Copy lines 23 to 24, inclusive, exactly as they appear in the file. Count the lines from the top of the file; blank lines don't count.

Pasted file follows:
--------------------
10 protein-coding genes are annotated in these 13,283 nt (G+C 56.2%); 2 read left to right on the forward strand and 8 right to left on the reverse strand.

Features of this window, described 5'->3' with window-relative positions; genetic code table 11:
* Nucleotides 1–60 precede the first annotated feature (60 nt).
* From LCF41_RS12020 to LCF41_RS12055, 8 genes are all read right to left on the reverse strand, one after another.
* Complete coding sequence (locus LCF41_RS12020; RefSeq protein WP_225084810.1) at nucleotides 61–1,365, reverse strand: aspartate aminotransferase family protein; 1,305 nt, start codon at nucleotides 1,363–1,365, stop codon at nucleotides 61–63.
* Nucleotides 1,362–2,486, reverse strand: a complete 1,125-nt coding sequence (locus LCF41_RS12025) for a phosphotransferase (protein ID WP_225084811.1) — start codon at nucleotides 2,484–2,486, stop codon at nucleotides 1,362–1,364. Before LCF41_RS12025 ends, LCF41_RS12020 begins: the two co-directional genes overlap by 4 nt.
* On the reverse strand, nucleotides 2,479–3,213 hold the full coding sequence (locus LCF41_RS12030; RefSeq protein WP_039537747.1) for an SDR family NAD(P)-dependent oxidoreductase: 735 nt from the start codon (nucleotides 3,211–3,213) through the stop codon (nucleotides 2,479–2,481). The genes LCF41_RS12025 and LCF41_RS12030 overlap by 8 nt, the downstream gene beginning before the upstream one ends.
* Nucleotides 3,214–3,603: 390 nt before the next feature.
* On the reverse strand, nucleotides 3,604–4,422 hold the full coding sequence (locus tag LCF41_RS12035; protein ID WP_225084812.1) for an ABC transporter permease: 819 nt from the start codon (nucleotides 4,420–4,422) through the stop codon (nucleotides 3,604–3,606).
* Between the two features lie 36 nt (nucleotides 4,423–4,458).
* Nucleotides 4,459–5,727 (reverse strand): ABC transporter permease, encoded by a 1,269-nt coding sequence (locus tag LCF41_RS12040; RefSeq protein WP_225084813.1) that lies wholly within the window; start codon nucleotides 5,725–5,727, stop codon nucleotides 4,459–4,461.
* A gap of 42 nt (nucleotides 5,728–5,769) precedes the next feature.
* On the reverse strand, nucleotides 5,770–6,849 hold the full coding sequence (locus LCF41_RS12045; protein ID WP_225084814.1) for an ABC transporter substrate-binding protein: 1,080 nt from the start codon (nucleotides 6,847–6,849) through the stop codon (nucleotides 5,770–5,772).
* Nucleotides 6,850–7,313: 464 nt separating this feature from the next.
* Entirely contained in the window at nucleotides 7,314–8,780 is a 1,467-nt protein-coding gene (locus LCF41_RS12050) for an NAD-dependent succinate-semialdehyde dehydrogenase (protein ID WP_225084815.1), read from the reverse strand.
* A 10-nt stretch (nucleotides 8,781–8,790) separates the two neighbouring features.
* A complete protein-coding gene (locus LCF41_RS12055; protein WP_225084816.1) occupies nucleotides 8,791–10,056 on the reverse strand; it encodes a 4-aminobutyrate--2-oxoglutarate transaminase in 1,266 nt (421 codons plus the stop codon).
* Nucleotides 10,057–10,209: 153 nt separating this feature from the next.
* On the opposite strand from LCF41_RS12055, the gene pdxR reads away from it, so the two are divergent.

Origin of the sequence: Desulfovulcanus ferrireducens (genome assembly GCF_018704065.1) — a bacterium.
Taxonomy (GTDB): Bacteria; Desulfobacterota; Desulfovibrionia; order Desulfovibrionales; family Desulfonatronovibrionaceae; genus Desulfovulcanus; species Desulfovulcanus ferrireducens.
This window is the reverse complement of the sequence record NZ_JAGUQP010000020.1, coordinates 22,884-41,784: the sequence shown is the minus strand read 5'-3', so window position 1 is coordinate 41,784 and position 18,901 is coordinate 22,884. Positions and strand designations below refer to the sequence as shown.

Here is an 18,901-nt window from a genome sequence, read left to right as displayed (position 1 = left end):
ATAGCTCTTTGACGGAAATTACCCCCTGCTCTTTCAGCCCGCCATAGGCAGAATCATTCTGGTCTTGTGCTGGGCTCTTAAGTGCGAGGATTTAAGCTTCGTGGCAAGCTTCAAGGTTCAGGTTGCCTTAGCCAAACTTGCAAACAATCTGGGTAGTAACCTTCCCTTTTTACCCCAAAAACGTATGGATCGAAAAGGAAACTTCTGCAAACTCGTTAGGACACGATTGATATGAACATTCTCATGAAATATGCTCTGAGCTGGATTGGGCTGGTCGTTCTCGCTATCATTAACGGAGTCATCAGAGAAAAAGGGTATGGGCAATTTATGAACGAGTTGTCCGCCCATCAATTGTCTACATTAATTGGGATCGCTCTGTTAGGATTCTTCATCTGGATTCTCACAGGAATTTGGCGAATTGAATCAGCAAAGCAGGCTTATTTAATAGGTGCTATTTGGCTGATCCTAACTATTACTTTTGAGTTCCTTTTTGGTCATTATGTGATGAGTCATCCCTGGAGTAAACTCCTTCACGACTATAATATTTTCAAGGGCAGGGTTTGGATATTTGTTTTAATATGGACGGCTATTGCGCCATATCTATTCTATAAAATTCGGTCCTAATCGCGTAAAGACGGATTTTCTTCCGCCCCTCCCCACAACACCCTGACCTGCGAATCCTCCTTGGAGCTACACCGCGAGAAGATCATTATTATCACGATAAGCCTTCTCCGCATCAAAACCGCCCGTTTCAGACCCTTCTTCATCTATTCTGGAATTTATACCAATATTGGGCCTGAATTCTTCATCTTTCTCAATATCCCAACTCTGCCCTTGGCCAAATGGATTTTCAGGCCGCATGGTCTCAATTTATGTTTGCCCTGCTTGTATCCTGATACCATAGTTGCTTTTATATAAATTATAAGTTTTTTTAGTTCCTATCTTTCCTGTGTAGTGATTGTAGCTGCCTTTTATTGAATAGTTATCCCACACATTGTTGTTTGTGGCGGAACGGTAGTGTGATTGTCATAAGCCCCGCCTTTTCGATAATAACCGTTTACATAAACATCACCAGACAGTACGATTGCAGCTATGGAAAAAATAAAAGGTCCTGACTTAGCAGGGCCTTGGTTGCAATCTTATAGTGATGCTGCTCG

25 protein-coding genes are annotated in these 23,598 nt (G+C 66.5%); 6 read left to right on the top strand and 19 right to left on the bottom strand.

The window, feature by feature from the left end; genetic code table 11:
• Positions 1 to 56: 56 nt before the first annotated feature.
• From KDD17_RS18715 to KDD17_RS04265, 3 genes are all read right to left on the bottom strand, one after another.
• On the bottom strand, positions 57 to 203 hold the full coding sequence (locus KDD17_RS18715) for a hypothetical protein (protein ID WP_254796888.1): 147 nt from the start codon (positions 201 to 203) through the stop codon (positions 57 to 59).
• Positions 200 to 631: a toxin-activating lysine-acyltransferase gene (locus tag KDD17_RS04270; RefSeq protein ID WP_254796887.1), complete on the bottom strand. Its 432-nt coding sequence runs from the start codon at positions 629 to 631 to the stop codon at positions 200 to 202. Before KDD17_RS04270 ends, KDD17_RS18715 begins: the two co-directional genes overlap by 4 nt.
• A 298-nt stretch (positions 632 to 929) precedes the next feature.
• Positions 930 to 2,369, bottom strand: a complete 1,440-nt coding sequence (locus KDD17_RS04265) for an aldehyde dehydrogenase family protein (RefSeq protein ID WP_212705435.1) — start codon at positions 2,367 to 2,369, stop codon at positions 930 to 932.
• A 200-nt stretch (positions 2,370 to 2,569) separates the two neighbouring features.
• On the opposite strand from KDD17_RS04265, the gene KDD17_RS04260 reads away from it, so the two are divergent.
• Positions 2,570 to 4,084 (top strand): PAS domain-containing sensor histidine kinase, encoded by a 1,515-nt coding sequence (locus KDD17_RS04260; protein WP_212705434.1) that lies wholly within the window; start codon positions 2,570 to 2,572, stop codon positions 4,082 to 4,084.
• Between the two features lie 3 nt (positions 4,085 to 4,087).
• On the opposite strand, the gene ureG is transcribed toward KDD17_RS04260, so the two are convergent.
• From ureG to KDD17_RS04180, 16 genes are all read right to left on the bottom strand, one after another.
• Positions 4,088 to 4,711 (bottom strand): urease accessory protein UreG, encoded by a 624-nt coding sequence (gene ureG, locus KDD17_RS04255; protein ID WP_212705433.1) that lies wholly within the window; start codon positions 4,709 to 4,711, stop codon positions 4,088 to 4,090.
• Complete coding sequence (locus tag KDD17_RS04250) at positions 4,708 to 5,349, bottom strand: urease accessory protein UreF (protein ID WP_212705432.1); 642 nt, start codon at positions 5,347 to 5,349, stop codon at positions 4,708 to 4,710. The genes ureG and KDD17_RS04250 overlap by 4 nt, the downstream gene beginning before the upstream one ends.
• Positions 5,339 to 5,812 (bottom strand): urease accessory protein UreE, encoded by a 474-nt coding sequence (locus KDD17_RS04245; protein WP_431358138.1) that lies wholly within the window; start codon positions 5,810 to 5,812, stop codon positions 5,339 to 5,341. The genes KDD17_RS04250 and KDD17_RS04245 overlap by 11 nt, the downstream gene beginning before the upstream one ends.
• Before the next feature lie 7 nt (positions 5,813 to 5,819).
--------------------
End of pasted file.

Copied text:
Here is an 18,901-nt window from a genome sequence, read left to right as displayed (position 1 = left end):
ATAGCTCTTTGACGGAAATTACCCCCTGCTCTTTCAGCCCGCCATAGGCAGAATCATTCTGGTCTTGTGCTGGGCTCTTAAGTGCGAGGATTTAAGCTTCGTGGCAAGCTTCAAGGTTCAGGTTGCCTTAGCCAAACTTGCAAACAATCTGGGTAGTAACCTTCCCTTTTTACCCCAAAAACGTATGGATCGAAAAGGAAACTTCTGCAAACTCGTTAGGACACGATTGATATGAACATTCTCATGAAATATGCTCTGAGCTGGATTGGGCTGGTCGTTCTCGCTATCATTAACGGAGTCATCAGAGAAAAAGGGTATGGGCAATTTATGAACGAGTTGTCCGCCCATCAATTGTCTACATTAATTGGGATCGCTCTGTTAGGATTCTTCATCTGGATTCTCACAGGAATTTGGCGAATTGAATCAGCAAAGCAGGCTTATTTAATAGGTGCTATTTGGCTGATCCTAACTATTACTTTTGAGTTCCTTTTTGGTCATTATGTGATGAGTCATCCCTGGAGTAAACTCCTTCACGACTATAATATTTTCAAGGGCAGGGTTTGGATATTTGTTTTAATATGGACGGCTATTGCGCCATATCTATTCTATAAAATTCGGTCCTAATCGCGTAAAGACGGATTTTCTTCCGCCCCTCCCCACAACACCCTGACCTGCGAATCCTCCTTGGAGCTACACCGCGAGAAGATCATTATTATCACGATAAGCCTTCTCCGCATCAAAACCGCCCGTTTCAGACCCTTCTTCATCTATTCTGGAATTTATACCAATATTGGGCCTGAATTCTTCATCTTTCTCAATATCCCAACTCTGCCCTTGGCCAAATGGATTTTCAGGCCGCATGGTCTCAATTTATGTTTGCCCTGCTTGTATCCTGATACCATAGTTGCTTTTATATAAATTATAAGTTTTTTTAGTTCCTATCTTTCCTGTGTAGTGATTGTAGCTGCCTTTTATTGAATAGTTATCCCACACATTGTTGTTTGTGGCGGAACGGTAGTGTGATTGTCATAAGCCCCGCCTTTTCGATAATAACCGTTTACATAAACATCACCAGACAGTACGATTGCAGCTATGGAAAAAATAAAAGGTCCTGACTTAGCAGGGCCTTGGTTGCAATCTTATAGTGATGCTGCTCG